Wednesday, March 01, 2000

Black studies gains status

Enrollments in major up at UC, Miami

The Cincinnati Enquirer

        Yhana Turner said she learned in Cincinnati and Virginia public schools that African-American history started in America with slavery. As a major in African-American Studies at the University of Cincinnati, she learned the history of her ancestors started in Africa.

        “I think what students don't know, and there's no reason to be surprised because they're not taught, is how much African-Americans created their own history,” said Dr. Keith Griffler, assistant professor in the department of African-American studies at UC. “The other thing that stands out is that it is assumed that Europeans created this country the way it is.”

  • University of Cincinnati: About 60 majors currently; three majors in 1990.
  • Miami University: About 50 majors and minors now; three in 1990.
  • Northern Kentucky University: In 1990, two mi nors; 25 in 1995 and six last year.
  • Xavier University: Offers a minor.
  • Thomas More College: No program.
  • College of Mount St. Joseph: No program.
        Things are changing.

        Ms. Turner's experience is not uncommon, say professors and students, but there has been a recent surge in the number of students choosing African-American or black world studies as their major or minor.

        At UC, there were three African-American studies majors 10 years ago; there are about 60 today. At Miami UniversiTy, the number of majors and minors jumped from three to 50 during the same period. At Northern Kentucky University, where students can only minor in African-American studies, the numbers have fluctuated: In 1990, there were two minors, compared with 25 in 1995, and six last year.

        Xavier University offers a minor in black studies and women's studies. Thomas More College and the College of Mount St. Joseph do not have black studies' programs.

        UC and Miami professors say the growth of their programs has increased visibility and credibility.

        Black studies' programs and departments nationwide started in the 1960s because students demanded that stud ies reflect blacks, Asian-Americans and women.

        “This was a national movement to include more voices,” said Dr. Rodney D. Coates, director of black world studies and professor in the department of sociology, gerontology and anthropology at Miami University. Miami's black studies' program started in 1976; UC's department began in 1970.

        In the next decade, there was a national backlash. Conservative politics during the Ronald Reagan era created a “defensive attitude” toward black studies, Dr. Griffler said. As a result, programs had to justify their existence.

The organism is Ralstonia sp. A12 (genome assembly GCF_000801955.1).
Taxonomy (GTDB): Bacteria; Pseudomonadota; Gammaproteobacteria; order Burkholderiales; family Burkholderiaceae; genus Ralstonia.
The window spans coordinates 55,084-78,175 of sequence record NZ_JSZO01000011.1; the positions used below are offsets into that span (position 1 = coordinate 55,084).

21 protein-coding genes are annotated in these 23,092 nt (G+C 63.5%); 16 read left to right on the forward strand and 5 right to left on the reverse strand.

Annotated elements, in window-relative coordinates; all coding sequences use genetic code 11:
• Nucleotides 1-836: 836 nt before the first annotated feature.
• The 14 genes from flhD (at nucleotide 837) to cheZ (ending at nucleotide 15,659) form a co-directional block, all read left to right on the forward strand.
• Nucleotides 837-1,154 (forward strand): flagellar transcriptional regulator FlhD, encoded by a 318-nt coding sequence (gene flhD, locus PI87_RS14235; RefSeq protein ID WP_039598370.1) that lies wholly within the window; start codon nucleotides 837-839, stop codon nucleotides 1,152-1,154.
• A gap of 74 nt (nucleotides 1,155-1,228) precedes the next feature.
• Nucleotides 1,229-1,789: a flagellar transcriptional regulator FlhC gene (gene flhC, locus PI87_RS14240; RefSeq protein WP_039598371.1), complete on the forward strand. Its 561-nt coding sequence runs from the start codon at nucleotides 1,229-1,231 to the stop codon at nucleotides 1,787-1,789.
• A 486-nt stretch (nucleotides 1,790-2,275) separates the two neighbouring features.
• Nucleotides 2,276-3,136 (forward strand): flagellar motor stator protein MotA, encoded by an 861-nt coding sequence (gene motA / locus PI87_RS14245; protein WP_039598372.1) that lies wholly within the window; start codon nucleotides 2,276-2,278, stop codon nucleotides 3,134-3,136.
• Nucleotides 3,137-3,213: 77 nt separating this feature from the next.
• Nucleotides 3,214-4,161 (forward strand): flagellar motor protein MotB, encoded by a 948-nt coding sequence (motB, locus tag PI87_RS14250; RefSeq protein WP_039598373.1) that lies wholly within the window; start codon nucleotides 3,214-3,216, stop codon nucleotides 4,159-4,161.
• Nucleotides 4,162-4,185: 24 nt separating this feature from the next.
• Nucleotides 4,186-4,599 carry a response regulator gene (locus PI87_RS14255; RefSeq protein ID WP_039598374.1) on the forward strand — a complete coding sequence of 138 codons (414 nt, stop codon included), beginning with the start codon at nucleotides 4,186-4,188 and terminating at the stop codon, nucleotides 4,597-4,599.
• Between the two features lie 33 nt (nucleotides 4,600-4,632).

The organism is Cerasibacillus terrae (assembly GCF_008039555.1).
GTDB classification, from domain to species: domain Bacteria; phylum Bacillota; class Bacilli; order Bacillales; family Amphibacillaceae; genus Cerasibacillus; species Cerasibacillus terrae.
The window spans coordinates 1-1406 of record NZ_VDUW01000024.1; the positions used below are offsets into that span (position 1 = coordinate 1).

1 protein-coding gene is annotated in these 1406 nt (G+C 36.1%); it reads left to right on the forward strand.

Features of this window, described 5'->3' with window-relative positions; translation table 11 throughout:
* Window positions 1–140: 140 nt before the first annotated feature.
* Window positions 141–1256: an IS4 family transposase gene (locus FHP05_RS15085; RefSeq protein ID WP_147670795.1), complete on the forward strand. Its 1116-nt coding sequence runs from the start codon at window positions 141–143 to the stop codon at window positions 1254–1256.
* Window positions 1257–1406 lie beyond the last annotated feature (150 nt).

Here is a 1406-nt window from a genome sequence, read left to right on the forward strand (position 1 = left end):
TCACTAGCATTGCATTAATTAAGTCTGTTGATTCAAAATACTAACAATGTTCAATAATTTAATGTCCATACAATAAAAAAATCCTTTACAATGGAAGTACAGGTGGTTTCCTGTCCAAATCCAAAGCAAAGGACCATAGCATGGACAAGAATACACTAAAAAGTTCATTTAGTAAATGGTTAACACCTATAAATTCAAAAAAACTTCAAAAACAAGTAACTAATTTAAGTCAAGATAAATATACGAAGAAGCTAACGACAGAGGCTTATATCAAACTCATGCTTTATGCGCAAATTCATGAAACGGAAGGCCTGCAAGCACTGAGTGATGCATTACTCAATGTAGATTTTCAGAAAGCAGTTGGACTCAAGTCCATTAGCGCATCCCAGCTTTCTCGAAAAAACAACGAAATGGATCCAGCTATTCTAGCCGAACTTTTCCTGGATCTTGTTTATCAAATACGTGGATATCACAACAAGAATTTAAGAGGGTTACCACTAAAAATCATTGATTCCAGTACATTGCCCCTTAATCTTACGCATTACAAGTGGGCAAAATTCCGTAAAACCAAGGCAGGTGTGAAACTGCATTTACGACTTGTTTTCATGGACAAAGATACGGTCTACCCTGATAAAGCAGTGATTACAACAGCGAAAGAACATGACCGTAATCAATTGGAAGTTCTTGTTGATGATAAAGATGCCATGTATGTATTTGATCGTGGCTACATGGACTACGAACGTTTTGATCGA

Even though, Dr. Coates said, no one questions the history and legitimacy of American studies, we can't talk about America without talking about black history. “We can't talk about American history without talking about Africa,” said Dr. Coates.

        Interest picked up in the 1990s. Dr. Griffler said “the national atmosphere of the 1980s has worn off and there's a resurgence of a 1990s version of "black power,' which I think has played a crucial role in reinvigorating the field.”

        Black power is a term used to describe the concentration of political, economic and social structures in the African-American community, and giving it greater prominence in American society, Dr. Griffler said.

More opportunities
        With the growing emphasis on multicultural education, black studies' majors and minors have an added advantage in the work force, professor say.

        Black studies students are looking at jobs beyond the social sciences and education.

        Graduates are increasingly enrolling in graduate schools to study economics, history and urban planning. Others are going to medical or law school.

        “The more you know about specific groups of people, the more enhanced you are as a professional in a field such as business,” said Dr. Coates.

        Dr. Coates said employers tell him they want graduates who “not only know the business but specific populations.”

        “It gives them another edge. It gives them another tool they can use in whatever they chose to go in to.”

        Last month, Harvard Univer sity faculty members voted to create a new doctoral program in Afro-American studies, joining at least four other universities that already offer the degree.

        “The study of the African-American experience is as vital to a university education in the 21st century as it was a century ago, when the great (W.E.B.) DuBois foresaw prophetically that the problem of the 20th century is the problem of the color line,” Henry Louis Gates Jr., chairman of Harvard's Afro-American studies department, said in a recent issue of The Chronicle of Higher Education.

        UC's African-American studies department is reaching out to colleagues in other disciplines to teach courses that involve African-American issues.

        At Miami, the black world studies program is teaming with the women' studies program for a lecture series called “Race and Gender.”

        Miami's black world studies program is made up of faculty in other disciplines, such as professors who teach race and biology, the psychology of race and American politics and African-Americans.

        Ms. Turner, a senior, said she plans to attend graduate school this fall and study economics. She wants to bring employment opportunities to African-American communities.

        “I have to give back. I would feel guilty if I didn't help out other African-Americans,” said the 23-year-old Westwood resident.

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